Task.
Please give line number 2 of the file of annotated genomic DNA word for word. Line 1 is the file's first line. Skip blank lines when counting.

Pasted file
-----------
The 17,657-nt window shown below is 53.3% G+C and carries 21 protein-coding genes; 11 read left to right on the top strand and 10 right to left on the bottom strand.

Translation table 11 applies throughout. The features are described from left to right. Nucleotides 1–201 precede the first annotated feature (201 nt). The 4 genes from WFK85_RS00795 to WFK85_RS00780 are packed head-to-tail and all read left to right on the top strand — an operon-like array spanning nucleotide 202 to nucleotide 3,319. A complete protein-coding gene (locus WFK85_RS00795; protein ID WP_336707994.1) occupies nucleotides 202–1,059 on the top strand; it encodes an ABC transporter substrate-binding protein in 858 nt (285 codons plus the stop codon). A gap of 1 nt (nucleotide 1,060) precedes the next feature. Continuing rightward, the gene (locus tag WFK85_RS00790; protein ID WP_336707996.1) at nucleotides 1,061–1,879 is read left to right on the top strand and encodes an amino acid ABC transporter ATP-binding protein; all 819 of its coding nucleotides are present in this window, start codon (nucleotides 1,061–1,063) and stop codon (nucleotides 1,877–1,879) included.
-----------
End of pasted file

Translation table 11 applies throughout. The features are described from left to right. Nucleotides 1–201 precede the first annotated feature (201 nt). The 4 genes from WFK85_RS00795 to WFK85_RS00780 are packed head-to-tail and all read left to right on the top strand — an operon-like array spanning nucleotide 202 to nucleotide 3,319. A complete protein-coding gene (locus WFK85_RS00795; protein ID WP_336707994.1) occupies nucleotides 202–1,059 on the top strand; it encodes an ABC transporter substrate-binding protein in 858 nt (285 codons plus the stop codon). A gap of 1 nt (nucleotide 1,060) precedes the next feature. Continuing rightward, the gene (locus tag WFK85_RS00790; protein ID WP_336707996.1) at nucleotides 1,061–1,879 is read left to right on the top strand and encodes an amino acid ABC transporter ATP-binding protein; all 819 of its coding nucleotides are present in this window, start codon (nucleotides 1,061–1,063) and stop codon (nucleotides 1,877–1,879) included.